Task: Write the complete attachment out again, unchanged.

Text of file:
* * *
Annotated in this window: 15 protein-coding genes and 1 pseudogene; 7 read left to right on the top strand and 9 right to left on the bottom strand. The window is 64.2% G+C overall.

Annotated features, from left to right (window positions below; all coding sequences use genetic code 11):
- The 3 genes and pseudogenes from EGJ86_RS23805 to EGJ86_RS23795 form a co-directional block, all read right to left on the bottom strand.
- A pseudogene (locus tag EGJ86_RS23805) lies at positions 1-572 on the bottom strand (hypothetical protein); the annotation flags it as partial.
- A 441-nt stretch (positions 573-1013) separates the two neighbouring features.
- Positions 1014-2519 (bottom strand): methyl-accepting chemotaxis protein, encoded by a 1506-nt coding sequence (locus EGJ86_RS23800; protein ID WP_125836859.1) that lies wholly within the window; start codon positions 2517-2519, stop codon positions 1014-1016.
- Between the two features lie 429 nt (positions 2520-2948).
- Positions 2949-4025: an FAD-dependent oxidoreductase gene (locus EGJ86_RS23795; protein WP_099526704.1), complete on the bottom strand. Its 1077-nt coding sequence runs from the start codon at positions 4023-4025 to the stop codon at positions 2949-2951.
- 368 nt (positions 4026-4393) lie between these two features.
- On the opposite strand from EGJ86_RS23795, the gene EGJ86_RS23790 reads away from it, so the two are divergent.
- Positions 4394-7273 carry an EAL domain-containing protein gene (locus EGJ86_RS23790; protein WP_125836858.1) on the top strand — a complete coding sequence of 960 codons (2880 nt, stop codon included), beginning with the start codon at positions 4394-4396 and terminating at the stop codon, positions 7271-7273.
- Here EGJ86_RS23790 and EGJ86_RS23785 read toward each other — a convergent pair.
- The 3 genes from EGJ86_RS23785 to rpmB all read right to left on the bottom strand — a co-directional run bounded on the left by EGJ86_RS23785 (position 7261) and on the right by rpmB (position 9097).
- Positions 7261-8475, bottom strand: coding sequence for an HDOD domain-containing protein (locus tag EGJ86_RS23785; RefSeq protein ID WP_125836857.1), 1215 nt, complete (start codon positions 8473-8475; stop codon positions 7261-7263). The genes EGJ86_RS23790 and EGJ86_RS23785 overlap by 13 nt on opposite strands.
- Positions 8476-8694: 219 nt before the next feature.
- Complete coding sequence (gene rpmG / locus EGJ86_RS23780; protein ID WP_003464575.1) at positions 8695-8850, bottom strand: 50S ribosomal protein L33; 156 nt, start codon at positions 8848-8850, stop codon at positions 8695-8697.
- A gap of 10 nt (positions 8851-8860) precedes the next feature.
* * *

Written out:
Annotated in this window: 15 protein-coding genes and 1 pseudogene; 7 read left to right on the top strand and 9 right to left on the bottom strand. The window is 64.2% G+C overall.

Annotated features, from left to right (window positions below; all coding sequences use genetic code 11):
- The 3 genes and pseudogenes from EGJ86_RS23805 to EGJ86_RS23795 form a co-directional block, all read right to left on the bottom strand.
- A pseudogene (locus tag EGJ86_RS23805) lies at positions 1-572 on the bottom strand (hypothetical protein); the annotation flags it as partial.
- A 441-nt stretch (positions 573-1013) separates the two neighbouring features.
- Positions 1014-2519 (bottom strand): methyl-accepting chemotaxis protein, encoded by a 1506-nt coding sequence (locus EGJ86_RS23800; protein ID WP_125836859.1) that lies wholly within the window; start codon positions 2517-2519, stop codon positions 1014-1016.
- Between the two features lie 429 nt (positions 2520-2948).
- Positions 2949-4025: an FAD-dependent oxidoreductase gene (locus EGJ86_RS23795; protein WP_099526704.1), complete on the bottom strand. Its 1077-nt coding sequence runs from the start codon at positions 4023-4025 to the stop codon at positions 2949-2951.
- 368 nt (positions 4026-4393) lie between these two features.
- On the opposite strand from EGJ86_RS23795, the gene EGJ86_RS23790 reads away from it, so the two are divergent.
- Positions 4394-7273 carry an EAL domain-containing protein gene (locus EGJ86_RS23790; protein WP_125836858.1) on the top strand — a complete coding sequence of 960 codons (2880 nt, stop codon included), beginning with the start codon at positions 4394-4396 and terminating at the stop codon, positions 7271-7273.
- Here EGJ86_RS23790 and EGJ86_RS23785 read toward each other — a convergent pair.
- The 3 genes from EGJ86_RS23785 to rpmB all read right to left on the bottom strand — a co-directional run bounded on the left by EGJ86_RS23785 (position 7261) and on the right by rpmB (position 9097).
- Positions 7261-8475, bottom strand: coding sequence for an HDOD domain-containing protein (locus tag EGJ86_RS23785; RefSeq protein ID WP_125836857.1), 1215 nt, complete (start codon positions 8473-8475; stop codon positions 7261-7263). The genes EGJ86_RS23790 and EGJ86_RS23785 overlap by 13 nt on opposite strands.
- Positions 8476-8694: 219 nt before the next feature.
- Complete coding sequence (gene rpmG / locus EGJ86_RS23780; protein ID WP_003464575.1) at positions 8695-8850, bottom strand: 50S ribosomal protein L33; 156 nt, start codon at positions 8848-8850, stop codon at positions 8695-8697.
- A gap of 10 nt (positions 8851-8860) precedes the next feature.